In Game 7, James and Dwyane Wade took what the defense gave them and gave whatever they had left. We readily, and accurately, acknowledge that the two-point dribble jumper is the least efficient shot in the game. The Spurs know this, and that’s why they scrambled to get to the paint, not to the ball, when James or Wade was involved. The HEAT had worked all season to avoid taking this shot, and all series they tried to work around San Antonio’s coverage. In some games it worked wonderfully, as James worked off-the-ball as a screener in Game 2 or Wade worked his floater in Game 4, but the Spurs never wavered. Right down to the crucial possessions of the deciding game, James and Wade were given the jumper.

So, James took what was offered on a silver platter. Whether it was because of a cushion:

LeBron Space

Or because the Spurs expected James to be so unselfish that they closed out on the swing pass, to Battier, instead of to James in the corner.

If James misses a few more of the 20 jumpers he took, the HEAT lose and he is once again criticized for not being aggressive enough. A season spent in the shine of ball movement and transition sunk because of half-court hero ball. But this was the best player in basketball, in the midst of the best shooting year of his career, reading the game and trusting his habits.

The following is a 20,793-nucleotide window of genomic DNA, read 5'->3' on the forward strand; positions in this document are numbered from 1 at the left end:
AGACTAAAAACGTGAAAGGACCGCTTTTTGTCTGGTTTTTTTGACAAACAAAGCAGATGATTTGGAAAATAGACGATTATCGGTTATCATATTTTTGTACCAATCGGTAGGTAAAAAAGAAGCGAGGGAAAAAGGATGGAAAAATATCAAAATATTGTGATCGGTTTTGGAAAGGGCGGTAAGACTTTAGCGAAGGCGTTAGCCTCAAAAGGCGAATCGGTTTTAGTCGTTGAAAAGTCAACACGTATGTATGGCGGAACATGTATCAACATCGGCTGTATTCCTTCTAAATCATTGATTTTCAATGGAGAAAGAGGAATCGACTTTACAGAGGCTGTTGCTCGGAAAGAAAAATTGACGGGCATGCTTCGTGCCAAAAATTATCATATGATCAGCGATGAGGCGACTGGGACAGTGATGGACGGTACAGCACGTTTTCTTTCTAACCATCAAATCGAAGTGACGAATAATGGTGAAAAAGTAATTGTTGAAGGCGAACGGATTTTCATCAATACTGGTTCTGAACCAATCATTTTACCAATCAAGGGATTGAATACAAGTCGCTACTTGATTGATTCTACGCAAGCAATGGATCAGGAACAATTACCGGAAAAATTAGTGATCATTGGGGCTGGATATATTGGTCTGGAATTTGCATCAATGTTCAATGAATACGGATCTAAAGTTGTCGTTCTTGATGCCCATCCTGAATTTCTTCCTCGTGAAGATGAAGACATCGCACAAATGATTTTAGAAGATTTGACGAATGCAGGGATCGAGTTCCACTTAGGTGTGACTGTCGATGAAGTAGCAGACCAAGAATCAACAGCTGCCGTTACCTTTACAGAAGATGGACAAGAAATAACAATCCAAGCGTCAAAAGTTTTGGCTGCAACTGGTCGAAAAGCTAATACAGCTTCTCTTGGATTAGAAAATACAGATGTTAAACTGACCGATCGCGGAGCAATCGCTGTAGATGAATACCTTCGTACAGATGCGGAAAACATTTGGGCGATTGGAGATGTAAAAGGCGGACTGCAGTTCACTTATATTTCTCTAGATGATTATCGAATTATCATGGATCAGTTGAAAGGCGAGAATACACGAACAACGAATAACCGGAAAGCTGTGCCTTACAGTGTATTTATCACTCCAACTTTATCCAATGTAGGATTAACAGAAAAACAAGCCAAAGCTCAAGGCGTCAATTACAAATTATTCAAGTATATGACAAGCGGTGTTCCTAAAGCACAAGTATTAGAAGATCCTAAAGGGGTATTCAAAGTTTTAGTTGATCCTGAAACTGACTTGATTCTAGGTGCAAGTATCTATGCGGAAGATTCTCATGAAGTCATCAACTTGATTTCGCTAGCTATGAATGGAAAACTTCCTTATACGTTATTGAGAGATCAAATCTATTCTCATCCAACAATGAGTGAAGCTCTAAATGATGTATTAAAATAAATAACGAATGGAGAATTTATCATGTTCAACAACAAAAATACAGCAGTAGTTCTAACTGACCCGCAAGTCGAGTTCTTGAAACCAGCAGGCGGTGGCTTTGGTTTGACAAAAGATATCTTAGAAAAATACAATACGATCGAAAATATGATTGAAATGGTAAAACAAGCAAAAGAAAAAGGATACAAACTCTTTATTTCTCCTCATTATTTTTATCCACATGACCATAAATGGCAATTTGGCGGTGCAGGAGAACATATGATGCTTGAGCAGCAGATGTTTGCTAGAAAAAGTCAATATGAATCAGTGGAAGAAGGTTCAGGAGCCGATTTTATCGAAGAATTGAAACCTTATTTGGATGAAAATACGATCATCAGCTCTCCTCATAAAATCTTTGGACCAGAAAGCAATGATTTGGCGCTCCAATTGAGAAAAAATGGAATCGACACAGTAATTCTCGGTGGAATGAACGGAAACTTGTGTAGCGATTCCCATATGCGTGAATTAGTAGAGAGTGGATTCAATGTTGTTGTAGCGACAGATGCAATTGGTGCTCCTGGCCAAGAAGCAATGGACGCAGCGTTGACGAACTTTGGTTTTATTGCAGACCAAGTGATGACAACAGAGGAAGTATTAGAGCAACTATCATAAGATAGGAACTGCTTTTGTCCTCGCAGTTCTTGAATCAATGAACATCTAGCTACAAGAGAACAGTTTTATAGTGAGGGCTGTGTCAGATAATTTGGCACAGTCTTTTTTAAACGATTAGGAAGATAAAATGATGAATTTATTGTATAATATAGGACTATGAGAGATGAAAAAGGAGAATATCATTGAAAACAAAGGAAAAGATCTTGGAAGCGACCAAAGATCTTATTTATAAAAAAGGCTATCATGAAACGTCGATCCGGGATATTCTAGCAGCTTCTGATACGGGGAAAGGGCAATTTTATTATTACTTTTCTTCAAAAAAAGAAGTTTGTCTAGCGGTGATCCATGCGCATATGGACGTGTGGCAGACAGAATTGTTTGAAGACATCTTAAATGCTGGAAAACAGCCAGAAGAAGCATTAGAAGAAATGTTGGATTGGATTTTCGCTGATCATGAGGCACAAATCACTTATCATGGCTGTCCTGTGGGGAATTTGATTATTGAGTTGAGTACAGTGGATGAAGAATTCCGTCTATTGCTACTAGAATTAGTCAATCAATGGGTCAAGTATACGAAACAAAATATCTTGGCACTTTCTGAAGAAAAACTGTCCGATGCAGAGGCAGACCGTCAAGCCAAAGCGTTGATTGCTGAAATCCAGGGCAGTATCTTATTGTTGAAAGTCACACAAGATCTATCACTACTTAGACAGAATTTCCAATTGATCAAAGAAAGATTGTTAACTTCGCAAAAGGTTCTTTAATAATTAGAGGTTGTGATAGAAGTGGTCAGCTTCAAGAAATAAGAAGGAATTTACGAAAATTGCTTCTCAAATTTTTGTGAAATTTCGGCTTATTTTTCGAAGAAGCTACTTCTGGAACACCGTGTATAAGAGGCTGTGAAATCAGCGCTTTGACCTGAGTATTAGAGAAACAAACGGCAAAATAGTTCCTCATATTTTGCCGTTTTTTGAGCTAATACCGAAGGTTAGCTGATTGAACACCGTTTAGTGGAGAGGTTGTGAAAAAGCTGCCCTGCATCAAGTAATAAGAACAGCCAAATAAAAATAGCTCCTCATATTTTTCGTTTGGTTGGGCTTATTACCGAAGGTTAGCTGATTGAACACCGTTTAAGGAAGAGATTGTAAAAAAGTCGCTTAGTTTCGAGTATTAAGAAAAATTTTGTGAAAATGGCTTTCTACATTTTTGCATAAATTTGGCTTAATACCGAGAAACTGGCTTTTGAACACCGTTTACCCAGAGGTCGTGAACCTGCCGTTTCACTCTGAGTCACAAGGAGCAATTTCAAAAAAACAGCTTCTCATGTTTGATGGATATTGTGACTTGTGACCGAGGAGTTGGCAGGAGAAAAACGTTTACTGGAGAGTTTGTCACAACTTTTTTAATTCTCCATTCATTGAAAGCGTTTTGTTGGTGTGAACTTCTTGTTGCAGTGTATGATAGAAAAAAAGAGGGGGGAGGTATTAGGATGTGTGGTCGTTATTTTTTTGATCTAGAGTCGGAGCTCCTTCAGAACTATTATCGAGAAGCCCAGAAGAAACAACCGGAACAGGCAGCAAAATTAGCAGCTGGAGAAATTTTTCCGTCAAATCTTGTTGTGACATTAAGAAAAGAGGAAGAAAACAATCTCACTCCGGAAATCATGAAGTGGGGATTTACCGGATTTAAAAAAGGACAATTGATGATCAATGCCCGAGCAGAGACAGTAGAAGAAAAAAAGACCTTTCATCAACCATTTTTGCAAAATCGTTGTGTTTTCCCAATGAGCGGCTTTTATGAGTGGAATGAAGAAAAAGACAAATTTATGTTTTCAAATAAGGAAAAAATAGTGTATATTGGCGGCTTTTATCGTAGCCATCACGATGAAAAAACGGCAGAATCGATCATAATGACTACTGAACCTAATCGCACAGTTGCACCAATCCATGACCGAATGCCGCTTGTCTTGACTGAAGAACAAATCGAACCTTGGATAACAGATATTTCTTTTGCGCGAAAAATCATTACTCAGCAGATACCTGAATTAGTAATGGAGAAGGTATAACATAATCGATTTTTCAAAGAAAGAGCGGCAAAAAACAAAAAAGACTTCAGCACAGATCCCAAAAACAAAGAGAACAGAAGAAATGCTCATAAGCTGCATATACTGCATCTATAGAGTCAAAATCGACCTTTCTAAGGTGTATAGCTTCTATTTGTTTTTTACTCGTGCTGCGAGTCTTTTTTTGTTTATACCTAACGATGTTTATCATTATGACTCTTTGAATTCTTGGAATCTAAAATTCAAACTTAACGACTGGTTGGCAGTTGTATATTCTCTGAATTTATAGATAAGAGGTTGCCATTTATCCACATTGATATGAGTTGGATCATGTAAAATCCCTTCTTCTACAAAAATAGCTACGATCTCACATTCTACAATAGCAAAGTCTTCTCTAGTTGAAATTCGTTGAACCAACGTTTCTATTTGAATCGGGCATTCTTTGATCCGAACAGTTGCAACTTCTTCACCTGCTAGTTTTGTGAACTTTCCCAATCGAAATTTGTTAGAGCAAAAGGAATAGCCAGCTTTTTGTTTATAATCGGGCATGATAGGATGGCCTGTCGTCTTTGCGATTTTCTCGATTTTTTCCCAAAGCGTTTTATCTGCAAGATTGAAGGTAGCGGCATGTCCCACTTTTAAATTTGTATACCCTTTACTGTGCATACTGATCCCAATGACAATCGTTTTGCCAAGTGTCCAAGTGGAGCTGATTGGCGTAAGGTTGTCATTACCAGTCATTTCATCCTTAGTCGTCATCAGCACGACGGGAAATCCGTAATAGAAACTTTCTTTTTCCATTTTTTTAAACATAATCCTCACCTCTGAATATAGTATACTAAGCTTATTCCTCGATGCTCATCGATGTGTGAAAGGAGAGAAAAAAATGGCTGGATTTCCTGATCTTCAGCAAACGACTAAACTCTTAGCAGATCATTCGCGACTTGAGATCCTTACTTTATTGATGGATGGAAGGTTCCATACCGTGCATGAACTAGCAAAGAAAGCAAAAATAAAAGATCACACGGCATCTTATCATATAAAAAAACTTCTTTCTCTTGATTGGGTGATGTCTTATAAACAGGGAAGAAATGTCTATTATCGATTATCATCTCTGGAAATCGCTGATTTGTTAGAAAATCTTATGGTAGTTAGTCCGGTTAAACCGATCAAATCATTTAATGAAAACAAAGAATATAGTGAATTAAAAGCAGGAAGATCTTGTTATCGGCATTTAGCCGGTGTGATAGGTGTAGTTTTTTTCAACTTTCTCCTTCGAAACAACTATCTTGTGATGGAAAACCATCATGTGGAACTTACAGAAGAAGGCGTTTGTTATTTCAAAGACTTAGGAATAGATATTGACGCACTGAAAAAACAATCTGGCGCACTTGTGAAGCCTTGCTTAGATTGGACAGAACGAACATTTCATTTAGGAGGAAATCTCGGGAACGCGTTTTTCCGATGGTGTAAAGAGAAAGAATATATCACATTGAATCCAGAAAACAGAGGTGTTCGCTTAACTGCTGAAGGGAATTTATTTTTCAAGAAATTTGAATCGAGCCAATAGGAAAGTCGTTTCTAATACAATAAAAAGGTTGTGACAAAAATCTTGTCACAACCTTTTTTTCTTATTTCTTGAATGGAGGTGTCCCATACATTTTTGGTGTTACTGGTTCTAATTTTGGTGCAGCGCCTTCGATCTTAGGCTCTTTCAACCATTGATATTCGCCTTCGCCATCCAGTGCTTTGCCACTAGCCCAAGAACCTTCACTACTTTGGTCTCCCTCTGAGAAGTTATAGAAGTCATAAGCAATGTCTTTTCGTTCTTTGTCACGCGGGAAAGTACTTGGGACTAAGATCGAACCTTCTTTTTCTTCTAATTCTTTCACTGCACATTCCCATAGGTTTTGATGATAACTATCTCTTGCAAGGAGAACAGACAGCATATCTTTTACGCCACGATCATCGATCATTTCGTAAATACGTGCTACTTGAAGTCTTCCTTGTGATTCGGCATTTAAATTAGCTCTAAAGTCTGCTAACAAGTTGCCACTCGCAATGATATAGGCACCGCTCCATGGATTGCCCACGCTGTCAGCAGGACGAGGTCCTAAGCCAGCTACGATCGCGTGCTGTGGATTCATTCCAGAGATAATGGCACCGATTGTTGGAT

“I just told myself . . . don't abandon what you've done all year,” James said. “Don't abandon now because they're going under. Don't force the paint. If it's there, take it. If not, take the jumper. And I think the last I did a good job in Game 4. Didn't make as many shots I would like to from the outside in Game 5, but I kept on getting into the rhythm of it.

“Just saying everything you've worked on, the repetition, the practices, the off season training, no matter how big the stakes are, no matter what's on the line, just go with it. And I was able to do that.”

The math doesn’t support all the shots James took in Game 7, but that’s only the context of an entire season. Game-to-game, percentages matter far less. Danny Green can be one of the best shooters you’ve ever seen for five games, but by the seventh game he’s shooting 1-of-12. Wade can struggle with his shot throughout the playoffs, but for two games in the NBA Finals he can find his range and get the HEAT halfway to a title. Shane Battier can slump so badly he’s almost removed entirely from the rotation until hitting six threes in a deciding game. Mario Chalmers can bank in a straight-on three just before the buzzer. Tim Duncan can miss a contested layup and a tip-in attempt in the final minute.

So many things could have been different, but history tends not to remember those things. History will remember, abstractly, a fantastic series between the Spurs and the HEAT, but it will remember exactly what shots James made.

It’s only fitting that the shot that clinched the title might not be your idea of modern art. The clip will be replayed a decade from now, and every time James will take that half-beat pause to readjust his foot as Leonard offers just enough space. Even taking the final shot, James was taking what the defense gave him and making it look simple.

That’s who LeBron James is. It’s up to us – today, tomorrow, next month, in a year or five – to figure out how to appreciate him.